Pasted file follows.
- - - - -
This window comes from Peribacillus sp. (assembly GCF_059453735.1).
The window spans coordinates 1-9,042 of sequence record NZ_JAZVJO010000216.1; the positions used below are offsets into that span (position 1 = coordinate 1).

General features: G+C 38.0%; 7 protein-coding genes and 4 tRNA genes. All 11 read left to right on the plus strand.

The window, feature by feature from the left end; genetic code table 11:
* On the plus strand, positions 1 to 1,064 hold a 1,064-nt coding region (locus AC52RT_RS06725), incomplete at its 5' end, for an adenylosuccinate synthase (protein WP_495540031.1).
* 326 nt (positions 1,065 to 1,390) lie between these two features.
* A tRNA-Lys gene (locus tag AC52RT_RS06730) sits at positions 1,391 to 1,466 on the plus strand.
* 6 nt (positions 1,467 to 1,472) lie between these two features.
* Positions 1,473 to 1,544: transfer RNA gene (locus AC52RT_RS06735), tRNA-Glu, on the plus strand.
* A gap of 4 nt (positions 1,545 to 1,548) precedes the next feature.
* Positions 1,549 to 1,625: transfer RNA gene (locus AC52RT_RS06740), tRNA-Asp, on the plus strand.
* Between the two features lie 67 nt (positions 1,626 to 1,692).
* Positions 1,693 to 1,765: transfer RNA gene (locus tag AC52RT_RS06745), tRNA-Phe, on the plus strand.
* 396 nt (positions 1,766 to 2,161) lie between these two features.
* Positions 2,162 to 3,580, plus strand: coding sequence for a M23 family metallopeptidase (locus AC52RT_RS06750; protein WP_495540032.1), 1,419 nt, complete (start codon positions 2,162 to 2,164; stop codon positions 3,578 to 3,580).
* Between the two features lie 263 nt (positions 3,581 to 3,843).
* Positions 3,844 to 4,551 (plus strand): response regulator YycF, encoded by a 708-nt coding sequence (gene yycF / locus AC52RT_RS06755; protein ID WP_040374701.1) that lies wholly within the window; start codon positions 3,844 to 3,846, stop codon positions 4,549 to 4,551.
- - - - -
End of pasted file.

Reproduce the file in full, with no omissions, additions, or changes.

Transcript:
This window comes from Peribacillus sp. (assembly GCF_059453735.1).
The window spans coordinates 1-9,042 of sequence record NZ_JAZVJO010000216.1; the positions used below are offsets into that span (position 1 = coordinate 1).

General features: G+C 38.0%; 7 protein-coding genes and 4 tRNA genes. All 11 read left to right on the plus strand.

The window, feature by feature from the left end; genetic code table 11:
* On the plus strand, positions 1 to 1,064 hold a 1,064-nt coding region (locus AC52RT_RS06725), incomplete at its 5' end, for an adenylosuccinate synthase (protein WP_495540031.1).
* 326 nt (positions 1,065 to 1,390) lie between these two features.
* A tRNA-Lys gene (locus tag AC52RT_RS06730) sits at positions 1,391 to 1,466 on the plus strand.
* 6 nt (positions 1,467 to 1,472) lie between these two features.
* Positions 1,473 to 1,544: transfer RNA gene (locus AC52RT_RS06735), tRNA-Glu, on the plus strand.
* A gap of 4 nt (positions 1,545 to 1,548) precedes the next feature.
* Positions 1,549 to 1,625: transfer RNA gene (locus AC52RT_RS06740), tRNA-Asp, on the plus strand.
* Between the two features lie 67 nt (positions 1,626 to 1,692).
* Positions 1,693 to 1,765: transfer RNA gene (locus tag AC52RT_RS06745), tRNA-Phe, on the plus strand.
* 396 nt (positions 1,766 to 2,161) lie between these two features.
* Positions 2,162 to 3,580, plus strand: coding sequence for a M23 family metallopeptidase (locus AC52RT_RS06750; protein WP_495540032.1), 1,419 nt, complete (start codon positions 2,162 to 2,164; stop codon positions 3,578 to 3,580).
* Between the two features lie 263 nt (positions 3,581 to 3,843).
* Positions 3,844 to 4,551 (plus strand): response regulator YycF, encoded by a 708-nt coding sequence (gene yycF / locus AC52RT_RS06755; protein ID WP_040374701.1) that lies wholly within the window; start codon positions 3,844 to 3,846, stop codon positions 4,549 to 4,551.